people sitting in a terminal

How does a passenger end up with higher airfare prices, but an airline end up with less money on the sale? Bureaucracy and Heathrow lobbying are two accurate answers.

Airlines bring the world to London and London to the world, from the Beatles to Benedict Cumberbatch. When they arrive or depart, more often than not they arrive at Heathrow Airport.

The airport has benefited from decades of goodwill thanks to things like Love Actually and the many cultural British phenomena but is it an airport that actually commands love, or the highest per passenger fees charged in the world, actually?

Becoming synonymous with strikes, accessibility complaints and security lines which make getting into a stadium concert seem like an organized dream, I’d argue not. That hasn’t stopped Heathrow from trying to take its already record setting rip-off fees of £31.57 per passenger to £44.

That’s currently being dealt with, but it all seems a bit too friendly.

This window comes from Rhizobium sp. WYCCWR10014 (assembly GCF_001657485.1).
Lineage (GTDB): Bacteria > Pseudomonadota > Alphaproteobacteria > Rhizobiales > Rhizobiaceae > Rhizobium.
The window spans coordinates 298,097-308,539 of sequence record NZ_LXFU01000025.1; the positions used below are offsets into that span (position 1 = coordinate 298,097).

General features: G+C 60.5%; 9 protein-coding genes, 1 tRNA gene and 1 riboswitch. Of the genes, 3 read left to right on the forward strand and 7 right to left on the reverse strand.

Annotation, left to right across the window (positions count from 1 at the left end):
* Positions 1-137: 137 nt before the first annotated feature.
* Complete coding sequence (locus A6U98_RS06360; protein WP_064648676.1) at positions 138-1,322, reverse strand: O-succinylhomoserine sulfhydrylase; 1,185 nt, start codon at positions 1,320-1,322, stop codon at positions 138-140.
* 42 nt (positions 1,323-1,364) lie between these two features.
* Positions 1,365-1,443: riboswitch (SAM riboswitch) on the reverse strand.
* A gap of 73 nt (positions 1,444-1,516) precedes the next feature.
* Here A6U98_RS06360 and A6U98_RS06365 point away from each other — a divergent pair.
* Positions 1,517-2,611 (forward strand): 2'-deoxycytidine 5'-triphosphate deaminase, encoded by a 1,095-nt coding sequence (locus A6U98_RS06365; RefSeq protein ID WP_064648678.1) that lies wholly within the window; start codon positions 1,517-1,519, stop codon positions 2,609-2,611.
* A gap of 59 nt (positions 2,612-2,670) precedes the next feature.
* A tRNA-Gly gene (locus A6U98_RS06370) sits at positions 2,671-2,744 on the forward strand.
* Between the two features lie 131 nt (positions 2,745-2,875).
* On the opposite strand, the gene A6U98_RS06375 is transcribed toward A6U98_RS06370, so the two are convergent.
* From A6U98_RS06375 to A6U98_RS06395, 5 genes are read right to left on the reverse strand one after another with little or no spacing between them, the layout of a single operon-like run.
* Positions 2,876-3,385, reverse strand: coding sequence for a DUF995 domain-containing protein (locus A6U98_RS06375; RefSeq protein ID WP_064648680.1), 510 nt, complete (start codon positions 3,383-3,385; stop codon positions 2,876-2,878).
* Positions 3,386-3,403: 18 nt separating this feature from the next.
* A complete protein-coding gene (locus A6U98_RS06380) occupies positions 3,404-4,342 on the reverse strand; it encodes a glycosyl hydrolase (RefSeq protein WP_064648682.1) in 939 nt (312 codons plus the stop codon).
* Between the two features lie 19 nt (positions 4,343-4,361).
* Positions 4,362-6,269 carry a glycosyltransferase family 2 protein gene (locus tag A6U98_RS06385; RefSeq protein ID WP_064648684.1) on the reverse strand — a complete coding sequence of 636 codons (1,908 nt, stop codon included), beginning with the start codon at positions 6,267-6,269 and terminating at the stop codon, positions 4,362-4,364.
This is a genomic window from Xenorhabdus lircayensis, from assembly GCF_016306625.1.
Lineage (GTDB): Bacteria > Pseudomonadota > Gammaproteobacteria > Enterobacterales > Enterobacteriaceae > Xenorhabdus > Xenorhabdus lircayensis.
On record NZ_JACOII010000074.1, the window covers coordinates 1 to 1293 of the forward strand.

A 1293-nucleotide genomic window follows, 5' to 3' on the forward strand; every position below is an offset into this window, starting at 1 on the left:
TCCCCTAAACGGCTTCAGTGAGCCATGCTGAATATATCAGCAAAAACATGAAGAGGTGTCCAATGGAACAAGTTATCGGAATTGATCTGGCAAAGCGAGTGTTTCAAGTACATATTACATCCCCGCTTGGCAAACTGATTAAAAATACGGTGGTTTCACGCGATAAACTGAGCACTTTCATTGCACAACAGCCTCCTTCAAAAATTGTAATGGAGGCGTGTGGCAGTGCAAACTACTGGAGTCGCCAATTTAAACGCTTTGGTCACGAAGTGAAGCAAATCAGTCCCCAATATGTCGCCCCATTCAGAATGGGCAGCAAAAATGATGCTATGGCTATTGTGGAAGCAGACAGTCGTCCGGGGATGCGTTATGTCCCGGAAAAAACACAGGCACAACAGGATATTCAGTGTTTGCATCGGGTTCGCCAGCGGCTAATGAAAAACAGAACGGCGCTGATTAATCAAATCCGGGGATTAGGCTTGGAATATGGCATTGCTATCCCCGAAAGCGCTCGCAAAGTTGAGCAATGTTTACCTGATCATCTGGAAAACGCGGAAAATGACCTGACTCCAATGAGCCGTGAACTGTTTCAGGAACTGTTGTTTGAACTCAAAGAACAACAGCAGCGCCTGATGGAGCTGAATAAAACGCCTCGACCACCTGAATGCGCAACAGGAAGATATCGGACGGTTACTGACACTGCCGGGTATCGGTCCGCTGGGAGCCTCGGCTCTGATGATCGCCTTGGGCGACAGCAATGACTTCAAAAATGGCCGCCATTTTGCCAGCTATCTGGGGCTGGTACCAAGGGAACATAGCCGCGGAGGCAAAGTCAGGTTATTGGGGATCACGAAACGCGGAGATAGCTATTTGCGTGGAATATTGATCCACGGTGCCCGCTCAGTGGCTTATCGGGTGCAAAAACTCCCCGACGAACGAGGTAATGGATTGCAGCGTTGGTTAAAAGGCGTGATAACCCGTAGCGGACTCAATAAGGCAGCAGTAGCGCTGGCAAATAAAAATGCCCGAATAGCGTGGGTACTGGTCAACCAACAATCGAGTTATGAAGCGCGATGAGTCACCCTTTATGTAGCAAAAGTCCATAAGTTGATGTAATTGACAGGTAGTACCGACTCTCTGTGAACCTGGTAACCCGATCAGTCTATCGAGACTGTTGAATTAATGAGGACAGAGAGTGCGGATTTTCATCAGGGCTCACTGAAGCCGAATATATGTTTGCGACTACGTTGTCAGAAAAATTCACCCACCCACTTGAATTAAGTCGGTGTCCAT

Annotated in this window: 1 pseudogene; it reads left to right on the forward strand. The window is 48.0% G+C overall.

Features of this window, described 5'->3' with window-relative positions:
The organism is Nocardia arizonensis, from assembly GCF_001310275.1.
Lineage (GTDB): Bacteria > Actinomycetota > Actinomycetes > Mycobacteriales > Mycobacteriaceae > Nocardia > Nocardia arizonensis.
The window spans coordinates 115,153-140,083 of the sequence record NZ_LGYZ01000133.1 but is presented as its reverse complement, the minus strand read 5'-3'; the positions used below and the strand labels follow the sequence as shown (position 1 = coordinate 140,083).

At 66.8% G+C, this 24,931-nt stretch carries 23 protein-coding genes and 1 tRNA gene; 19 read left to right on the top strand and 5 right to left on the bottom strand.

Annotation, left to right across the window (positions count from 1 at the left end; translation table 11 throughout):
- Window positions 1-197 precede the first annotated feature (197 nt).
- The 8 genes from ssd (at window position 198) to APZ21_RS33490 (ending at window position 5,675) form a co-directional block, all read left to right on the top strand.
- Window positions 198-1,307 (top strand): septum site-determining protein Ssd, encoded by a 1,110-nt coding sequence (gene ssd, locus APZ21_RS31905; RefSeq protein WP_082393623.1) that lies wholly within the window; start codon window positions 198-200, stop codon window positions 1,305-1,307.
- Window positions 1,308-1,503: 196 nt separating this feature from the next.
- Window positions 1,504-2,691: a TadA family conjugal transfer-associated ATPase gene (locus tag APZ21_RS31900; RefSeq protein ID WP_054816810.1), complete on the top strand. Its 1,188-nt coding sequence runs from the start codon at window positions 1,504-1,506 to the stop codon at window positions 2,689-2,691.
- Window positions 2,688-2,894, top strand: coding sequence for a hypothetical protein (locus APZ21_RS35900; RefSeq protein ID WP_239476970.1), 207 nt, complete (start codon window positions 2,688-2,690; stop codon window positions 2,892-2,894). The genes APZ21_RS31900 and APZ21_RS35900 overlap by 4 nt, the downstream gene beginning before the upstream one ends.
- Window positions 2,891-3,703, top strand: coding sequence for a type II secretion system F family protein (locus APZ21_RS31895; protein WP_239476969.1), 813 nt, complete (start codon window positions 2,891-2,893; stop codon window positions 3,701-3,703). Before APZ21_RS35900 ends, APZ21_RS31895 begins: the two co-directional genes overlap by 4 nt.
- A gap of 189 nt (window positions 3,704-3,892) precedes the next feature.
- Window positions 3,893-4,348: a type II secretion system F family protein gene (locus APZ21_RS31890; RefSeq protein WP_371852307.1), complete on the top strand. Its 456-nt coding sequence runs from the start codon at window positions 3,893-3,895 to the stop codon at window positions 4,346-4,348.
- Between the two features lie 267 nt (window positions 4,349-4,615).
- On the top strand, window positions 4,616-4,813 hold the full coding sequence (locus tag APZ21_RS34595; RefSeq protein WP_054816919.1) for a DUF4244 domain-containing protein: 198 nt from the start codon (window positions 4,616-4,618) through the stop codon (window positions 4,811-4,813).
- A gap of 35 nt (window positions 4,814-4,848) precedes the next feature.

people sitting in a terminal

Heathrow’s Latest Attempted Passenger Rip-Off Somewhat Fails

Heathrow charges the highest per passenger fee in the world and that fee is added directly to every airline ticket you look at and book. Throw that in on top of the UK’s highest in the world per passenger fee for arrivals and departures and UK airlines don’t make as much as you thought.

On a £421 economy fare from London to New York, Virgin Atlantic takes in £223, with £200 of that £421 going to governments and airports. The actual fare for that flight is £0.50 each way (yes, 50 pence!), with a fuel surcharge of £220 round trip.